The first transaction was traditionally done with the well. The woman of the house would draw water from the well and in exchange drop a few pieces of charcoal, flowers, coins, salt and dried chillies into the well, in certain regions a handful of paddy or rice is also thrown in for good measure. But this ritual is also dying out as few urban homes have wells within their premises. This is not a mere ritual and was traditionally carried out with the purification properties of charcoal in mind. The first water is preferably collected into an airtight container, and kept till the dawn of the next new year. It is believed that if the water in the container does not go down it would be a prosperous year. The rituals vary slightly based on the region. However, the essence of the celebrations remains the same.

Anointing of oil is another major ritual of the New Year celebrations. It falls on Saturday, April 17 at 7.16 am, and is done wearing blue, facing south, with nuga leaves placed on the head and Karada leaves at the feet. Oil is to be applied mixed with extracts of Nuga leaves. The auspicious time for setting out for professional occupations falls on Monday, April 19 at 6.39 am, while dressed in white, by consuming a meal of milk rice mixed with ghee, while facing South.

Traditionally, women played Raban during this time, but such practices are slowly being weaned out by urbanization and commercialisation of the New Year. Neighbours are visited with platters of sweetmeats, bananas, Kevum (oil cake) and Kokis (a crispy sweetmeat) usually delivered by children. The dichotomy of the urban and village life is obvious here too, where in the suburbs and the village outdoor celebrations are preferred and the city opts for more private parties.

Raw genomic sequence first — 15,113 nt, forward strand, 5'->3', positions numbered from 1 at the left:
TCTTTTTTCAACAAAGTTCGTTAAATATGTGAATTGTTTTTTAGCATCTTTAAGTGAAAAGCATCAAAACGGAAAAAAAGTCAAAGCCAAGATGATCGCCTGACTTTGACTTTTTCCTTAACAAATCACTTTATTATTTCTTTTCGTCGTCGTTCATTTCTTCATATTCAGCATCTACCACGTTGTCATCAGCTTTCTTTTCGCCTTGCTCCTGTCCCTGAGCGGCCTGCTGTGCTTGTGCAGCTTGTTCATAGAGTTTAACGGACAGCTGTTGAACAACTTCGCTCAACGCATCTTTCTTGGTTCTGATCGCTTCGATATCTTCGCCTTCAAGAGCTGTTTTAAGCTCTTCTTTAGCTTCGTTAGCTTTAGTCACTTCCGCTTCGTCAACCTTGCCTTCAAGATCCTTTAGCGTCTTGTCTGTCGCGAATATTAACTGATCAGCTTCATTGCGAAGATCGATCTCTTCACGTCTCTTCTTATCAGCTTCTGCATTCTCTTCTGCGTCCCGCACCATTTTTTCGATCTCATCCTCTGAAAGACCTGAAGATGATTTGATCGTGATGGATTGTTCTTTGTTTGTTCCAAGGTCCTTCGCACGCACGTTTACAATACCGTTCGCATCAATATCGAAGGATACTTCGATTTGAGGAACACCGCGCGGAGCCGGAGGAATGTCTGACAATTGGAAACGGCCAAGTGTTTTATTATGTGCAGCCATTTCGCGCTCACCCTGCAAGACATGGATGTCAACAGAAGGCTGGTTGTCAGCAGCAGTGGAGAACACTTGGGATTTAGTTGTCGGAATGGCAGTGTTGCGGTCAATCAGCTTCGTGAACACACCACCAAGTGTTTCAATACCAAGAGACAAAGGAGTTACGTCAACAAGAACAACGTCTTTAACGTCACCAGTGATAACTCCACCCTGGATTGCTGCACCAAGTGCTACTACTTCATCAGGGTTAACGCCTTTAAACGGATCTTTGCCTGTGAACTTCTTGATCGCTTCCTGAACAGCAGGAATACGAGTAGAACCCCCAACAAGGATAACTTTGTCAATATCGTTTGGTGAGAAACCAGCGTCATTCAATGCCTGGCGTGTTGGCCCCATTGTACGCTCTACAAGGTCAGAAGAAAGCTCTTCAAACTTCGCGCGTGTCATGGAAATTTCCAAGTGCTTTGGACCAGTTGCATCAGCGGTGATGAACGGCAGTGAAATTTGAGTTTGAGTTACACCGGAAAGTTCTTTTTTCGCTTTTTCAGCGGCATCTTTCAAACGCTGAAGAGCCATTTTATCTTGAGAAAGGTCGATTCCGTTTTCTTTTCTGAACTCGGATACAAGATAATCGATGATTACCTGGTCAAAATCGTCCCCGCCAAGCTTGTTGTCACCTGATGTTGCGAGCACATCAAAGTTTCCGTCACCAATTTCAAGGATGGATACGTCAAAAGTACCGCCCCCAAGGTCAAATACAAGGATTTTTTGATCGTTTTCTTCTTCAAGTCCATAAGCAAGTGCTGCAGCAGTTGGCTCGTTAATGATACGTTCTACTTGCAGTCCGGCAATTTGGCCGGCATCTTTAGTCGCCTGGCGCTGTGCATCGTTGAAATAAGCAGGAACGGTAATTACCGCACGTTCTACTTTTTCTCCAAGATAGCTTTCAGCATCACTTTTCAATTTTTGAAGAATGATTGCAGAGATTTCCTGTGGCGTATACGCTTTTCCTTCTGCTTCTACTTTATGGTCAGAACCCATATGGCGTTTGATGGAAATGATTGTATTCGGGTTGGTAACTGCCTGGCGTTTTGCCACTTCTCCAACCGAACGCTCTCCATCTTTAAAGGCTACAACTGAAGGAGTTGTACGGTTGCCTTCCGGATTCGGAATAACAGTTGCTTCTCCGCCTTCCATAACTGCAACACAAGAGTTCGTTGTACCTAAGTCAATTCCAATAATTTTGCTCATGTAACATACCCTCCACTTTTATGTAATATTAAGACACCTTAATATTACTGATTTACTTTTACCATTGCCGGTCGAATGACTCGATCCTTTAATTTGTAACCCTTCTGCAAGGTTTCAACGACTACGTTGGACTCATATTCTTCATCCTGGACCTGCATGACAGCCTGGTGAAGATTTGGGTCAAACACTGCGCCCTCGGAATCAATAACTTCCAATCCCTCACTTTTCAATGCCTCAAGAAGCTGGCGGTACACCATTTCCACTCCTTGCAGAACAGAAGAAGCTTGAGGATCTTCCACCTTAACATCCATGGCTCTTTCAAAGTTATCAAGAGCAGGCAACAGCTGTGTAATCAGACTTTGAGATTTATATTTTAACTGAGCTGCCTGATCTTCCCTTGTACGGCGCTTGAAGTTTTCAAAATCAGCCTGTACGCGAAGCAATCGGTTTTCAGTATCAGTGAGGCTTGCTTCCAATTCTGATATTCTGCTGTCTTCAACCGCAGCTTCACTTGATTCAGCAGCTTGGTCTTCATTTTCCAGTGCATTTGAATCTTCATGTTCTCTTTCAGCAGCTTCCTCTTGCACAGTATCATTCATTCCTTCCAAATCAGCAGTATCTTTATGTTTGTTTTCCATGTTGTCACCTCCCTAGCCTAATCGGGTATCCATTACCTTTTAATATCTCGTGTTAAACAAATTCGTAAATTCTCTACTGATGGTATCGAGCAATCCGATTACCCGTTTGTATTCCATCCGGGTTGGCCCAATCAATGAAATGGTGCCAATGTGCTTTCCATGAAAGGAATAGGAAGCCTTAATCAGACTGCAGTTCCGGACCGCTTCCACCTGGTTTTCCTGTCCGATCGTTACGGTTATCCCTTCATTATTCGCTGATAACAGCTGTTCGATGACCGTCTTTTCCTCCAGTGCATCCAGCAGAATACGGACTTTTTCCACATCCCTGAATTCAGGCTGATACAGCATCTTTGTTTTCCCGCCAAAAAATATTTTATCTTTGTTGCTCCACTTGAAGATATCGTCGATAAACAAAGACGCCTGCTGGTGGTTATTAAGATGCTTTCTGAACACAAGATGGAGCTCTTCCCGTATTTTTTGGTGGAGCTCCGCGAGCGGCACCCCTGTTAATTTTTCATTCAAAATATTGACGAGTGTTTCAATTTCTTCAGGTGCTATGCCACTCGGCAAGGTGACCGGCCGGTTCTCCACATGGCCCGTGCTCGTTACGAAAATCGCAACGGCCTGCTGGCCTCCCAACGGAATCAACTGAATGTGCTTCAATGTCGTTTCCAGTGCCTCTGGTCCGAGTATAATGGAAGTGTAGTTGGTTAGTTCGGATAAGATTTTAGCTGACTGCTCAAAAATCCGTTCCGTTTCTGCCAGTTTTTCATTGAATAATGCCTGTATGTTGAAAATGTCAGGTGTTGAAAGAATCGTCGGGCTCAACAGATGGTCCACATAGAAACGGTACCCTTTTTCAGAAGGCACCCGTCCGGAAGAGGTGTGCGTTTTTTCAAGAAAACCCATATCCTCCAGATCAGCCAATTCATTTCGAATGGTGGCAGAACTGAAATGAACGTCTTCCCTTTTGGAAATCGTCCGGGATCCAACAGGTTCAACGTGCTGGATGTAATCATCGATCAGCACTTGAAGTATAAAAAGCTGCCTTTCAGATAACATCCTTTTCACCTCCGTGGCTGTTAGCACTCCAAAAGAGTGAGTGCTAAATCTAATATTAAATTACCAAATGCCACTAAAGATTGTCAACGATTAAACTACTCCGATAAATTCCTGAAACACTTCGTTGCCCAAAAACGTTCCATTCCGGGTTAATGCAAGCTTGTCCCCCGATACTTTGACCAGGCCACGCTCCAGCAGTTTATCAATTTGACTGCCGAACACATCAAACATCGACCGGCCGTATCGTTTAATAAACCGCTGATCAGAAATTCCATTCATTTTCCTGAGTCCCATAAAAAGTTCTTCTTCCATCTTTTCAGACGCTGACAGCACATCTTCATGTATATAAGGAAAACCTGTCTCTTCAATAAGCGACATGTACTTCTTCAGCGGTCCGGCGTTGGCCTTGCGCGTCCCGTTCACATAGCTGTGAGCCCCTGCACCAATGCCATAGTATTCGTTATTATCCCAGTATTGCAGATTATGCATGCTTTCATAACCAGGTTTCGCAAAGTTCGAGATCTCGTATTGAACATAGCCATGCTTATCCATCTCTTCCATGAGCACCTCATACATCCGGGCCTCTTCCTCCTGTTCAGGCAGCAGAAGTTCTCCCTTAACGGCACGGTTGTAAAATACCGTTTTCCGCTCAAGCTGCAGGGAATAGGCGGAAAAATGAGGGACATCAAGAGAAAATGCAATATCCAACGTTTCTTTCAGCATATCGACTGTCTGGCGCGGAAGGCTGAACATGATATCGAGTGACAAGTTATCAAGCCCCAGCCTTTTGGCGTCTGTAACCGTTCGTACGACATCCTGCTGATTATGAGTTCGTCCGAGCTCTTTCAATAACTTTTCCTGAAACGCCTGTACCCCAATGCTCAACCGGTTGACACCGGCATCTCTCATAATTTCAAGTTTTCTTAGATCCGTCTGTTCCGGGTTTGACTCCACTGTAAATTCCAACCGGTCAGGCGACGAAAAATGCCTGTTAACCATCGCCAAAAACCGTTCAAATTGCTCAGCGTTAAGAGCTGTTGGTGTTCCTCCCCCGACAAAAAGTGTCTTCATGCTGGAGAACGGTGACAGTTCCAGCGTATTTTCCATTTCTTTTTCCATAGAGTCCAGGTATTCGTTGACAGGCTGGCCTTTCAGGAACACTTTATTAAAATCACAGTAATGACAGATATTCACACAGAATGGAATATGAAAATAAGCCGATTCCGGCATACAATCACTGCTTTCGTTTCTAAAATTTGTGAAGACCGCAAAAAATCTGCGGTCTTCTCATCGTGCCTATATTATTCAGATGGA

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New Year games: Integral part of New Year Celebrations

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Food, games and rituals make a better part of New Year celebrations. One major perk of Avurudu is the festivals that are organised in each neighbourhood in its celebration. Observing all the rituals, like boiling milk, partaking of the first meal, anointing of oil, setting off to work, are, no doubt exciting, but much looked-forward-to is the local Avurudu Uthsawaya.

Avurudu Krida or New Year games are categorised as indoor and outdoor games. All indoor games are played on the floor and outdoor games played during the Avurudu Uthsava or New Year festival, with the whole neighbourhood taking part. Some of the indoor games are Pancha Dameema, Olinda Keliya and Cadju Dameema. Outdoor games include Kotta pora, Onchili pedeema, Raban geseema, Kana mutti bindeema, Placing the eye on the elephant, Coconut grating competition, Bun-eating competition, Lime-on-spoon race, Kamba adeema (Tug-o-War) and Lissana gaha nageema (climbing the greased pole). And what’s an Avurudhu Uthsava sans an Avurudu Kumari pageant, minus the usual drama that high profile beauty pageants of the day entail, of course.

A salient point of New Year games is that there are no age categories. Although there are games reserved for children such as blowing of balloons, races and soft drinks drinking contests, most other games are not age based.

Kotta pora aka pillow fights are not the kind the average teenagers fight out with their siblings, on plush beds. This is a serious game, wherein players have to balance themselves on a horizontal log in a seated position. With one hand tied behind their back and wielding the pillow with the other, players have to knock the opponent off balance. Whoever knocks the opponent off the log first, wins. The game is usually played over a muddy pit, so the loser goes home with a mud bath.